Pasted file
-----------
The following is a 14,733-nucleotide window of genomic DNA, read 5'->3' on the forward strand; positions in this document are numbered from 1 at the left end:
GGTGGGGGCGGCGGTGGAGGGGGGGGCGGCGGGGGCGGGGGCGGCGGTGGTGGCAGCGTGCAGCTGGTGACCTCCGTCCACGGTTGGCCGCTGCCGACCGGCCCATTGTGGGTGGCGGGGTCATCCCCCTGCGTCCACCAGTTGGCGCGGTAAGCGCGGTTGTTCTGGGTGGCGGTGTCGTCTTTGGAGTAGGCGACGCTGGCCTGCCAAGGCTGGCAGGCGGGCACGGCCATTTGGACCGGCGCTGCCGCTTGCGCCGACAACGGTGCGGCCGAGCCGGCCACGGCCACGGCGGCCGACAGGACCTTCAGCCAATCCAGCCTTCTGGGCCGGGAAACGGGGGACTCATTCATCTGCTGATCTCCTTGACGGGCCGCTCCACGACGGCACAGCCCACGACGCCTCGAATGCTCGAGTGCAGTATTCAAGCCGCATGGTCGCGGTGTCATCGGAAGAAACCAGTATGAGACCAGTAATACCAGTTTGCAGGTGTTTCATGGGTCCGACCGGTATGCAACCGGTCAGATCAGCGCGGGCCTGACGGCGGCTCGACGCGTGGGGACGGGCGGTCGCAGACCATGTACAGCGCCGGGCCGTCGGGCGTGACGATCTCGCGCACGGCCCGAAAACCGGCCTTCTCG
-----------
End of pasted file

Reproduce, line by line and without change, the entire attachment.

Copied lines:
The following is a 14,733-nucleotide window of genomic DNA, read 5'->3' on the forward strand; positions in this document are numbered from 1 at the left end:
GGTGGGGGCGGCGGTGGAGGGGGGGGCGGCGGGGGCGGGGGCGGCGGTGGTGGCAGCGTGCAGCTGGTGACCTCCGTCCACGGTTGGCCGCTGCCGACCGGCCCATTGTGGGTGGCGGGGTCATCCCCCTGCGTCCACCAGTTGGCGCGGTAAGCGCGGTTGTTCTGGGTGGCGGTGTCGTCTTTGGAGTAGGCGACGCTGGCCTGCCAAGGCTGGCAGGCGGGCACGGCCATTTGGACCGGCGCTGCCGCTTGCGCCGACAACGGTGCGGCCGAGCCGGCCACGGCCACGGCGGCCGACAGGACCTTCAGCCAATCCAGCCTTCTGGGCCGGGAAACGGGGGACTCATTCATCTGCTGATCTCCTTGACGGGCCGCTCCACGACGGCACAGCCCACGACGCCTCGAATGCTCGAGTGCAGTATTCAAGCCGCATGGTCGCGGTGTCATCGGAAGAAACCAGTATGAGACCAGTAATACCAGTTTGCAGGTGTTTCATGGGTCCGACCGGTATGCAACCGGTCAGATCAGCGCGGGCCTGACGGCGGCTCGACGCGTGGGGACGGGCGGTCGCAGACCATGTACAGCGCCGGGCCGTCGGGCGTGACGATCTCGCGCACGGCCCGAAAACCGGCCTTCTCG